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Rules for Navel Piercings

by
author image Maude Coffey
Maude Coffey retired after 10 years working as a professional body modification artist in the tattoo industry. She is certified in principles of infection control and blood-borne pathogens. Coffey received additional training and classes, such as anatomy, jewelry standards and aftercare, from the Association of Professional Piercers. Coffey aims to educate about safe tattooing and piercing practices while writing for various websites.
Rules for Navel Piercings
Navel piercing closeup Photo Credit Stockbyte/Retrofile/Getty Images

Overview

Navel piercings, often referred to as belly button piercings, take six months to a year to heal. Parents considering allowing their teenager to receive this piercing need to assess that maturity level of the individual. A teen that lacks motivation to clean their room may not have the discipline it takes to properly care daily for an open wound, such as a navel piercing. A commitment from the parent and teen is necessary when considering a navel piercing.

Anatomy

You must have specific anatomy to receive a navel piercing. Navels that close, or wink, when sitting down are not candidates for navel piercing. The pressure cause by the top and bottom of the navel joining while sitting can cause irritation to the piercing and force the jewelry to migrate. “Outie”, or herniated umbilicus, navels are dangerous to pierce. If an infection occurs during the healing process, the infection can travel to the intestines or other organs. Blood vessels are prominent in this area and a piercing can also cause excessive bleeding. Professional piercers refuse to pierce “outie” navels for these reasons.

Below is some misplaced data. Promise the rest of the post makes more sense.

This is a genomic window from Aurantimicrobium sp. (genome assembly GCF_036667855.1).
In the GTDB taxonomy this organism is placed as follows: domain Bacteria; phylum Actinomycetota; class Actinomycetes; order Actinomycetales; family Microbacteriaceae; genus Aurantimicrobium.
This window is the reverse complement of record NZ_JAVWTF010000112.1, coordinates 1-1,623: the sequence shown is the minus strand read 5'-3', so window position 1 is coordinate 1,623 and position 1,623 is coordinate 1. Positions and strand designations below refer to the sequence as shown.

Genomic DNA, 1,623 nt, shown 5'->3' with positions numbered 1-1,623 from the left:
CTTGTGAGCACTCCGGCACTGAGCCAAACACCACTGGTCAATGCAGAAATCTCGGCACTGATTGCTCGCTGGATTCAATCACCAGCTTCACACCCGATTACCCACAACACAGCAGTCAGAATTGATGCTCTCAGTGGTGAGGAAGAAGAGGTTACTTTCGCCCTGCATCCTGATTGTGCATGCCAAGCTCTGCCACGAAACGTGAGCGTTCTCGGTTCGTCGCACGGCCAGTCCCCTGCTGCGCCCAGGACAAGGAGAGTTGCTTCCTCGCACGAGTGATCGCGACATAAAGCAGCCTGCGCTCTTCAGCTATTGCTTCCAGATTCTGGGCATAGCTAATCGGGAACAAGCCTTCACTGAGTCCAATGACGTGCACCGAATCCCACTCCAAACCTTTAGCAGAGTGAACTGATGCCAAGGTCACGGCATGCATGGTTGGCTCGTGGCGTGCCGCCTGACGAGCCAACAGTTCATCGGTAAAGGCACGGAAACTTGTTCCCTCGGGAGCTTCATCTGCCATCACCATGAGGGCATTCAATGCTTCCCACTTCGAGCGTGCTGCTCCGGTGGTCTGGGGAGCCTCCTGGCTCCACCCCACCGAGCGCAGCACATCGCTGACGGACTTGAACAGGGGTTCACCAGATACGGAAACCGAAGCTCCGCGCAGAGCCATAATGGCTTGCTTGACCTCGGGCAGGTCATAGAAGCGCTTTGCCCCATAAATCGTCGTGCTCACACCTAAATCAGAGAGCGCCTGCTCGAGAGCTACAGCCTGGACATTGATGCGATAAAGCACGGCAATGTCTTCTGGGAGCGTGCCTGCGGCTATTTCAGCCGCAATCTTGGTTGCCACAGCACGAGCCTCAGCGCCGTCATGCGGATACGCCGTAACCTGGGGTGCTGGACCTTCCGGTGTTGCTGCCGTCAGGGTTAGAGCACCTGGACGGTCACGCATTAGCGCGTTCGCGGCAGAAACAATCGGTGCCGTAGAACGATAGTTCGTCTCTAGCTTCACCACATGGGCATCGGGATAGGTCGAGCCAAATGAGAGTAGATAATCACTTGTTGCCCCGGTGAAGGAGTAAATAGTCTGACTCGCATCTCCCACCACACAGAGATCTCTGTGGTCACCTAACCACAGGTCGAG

Age Limit

While in some states there is no age limit for piercings, most professional piercers refuse to pierce minors. Most states require a present parent and state-issued photo identification from both the teen and parent. As a teenager, the body is still growing, and navel piercing jewelry will migrate out of the body as a teenager grows in height, leaving the teen with a permanent scar.

If the piercer does pierce minors, a consultation between the teen, parent and piercer takes place before the piercing. The piercer explains the aftercare and risks of the piercing. The parent must then decide if the teen can properly care for the navel piercing to avoid infection. Piercers that notice immaturity during the consultation, such as a teen not paying attention to an aftercare speech, may refuse to pierce the teen.

Aftercare

Healing a navel piercing requires washing the piercing and jewelry in the shower once a day with a mild soap and warm water. Hands, fingers and mouths cannot touch the piercing during the healing period—or after the piercing is healed—to avoid bacterial infections. Avoid wearing clothing that touches the navel piercing or jewelry when sitting or standing. If wearing pantyhose or participating in sports, place a vented eye patch over the piercing and clip an ace bandage around your torso to protect the piercing. Swimming in lakes, oceans, pools and hot tubs is impossible without a bandage over the piercing that is water resistant. Only change the navel jewelry once swelling is absent from the navel piercing and irritation is minimal.

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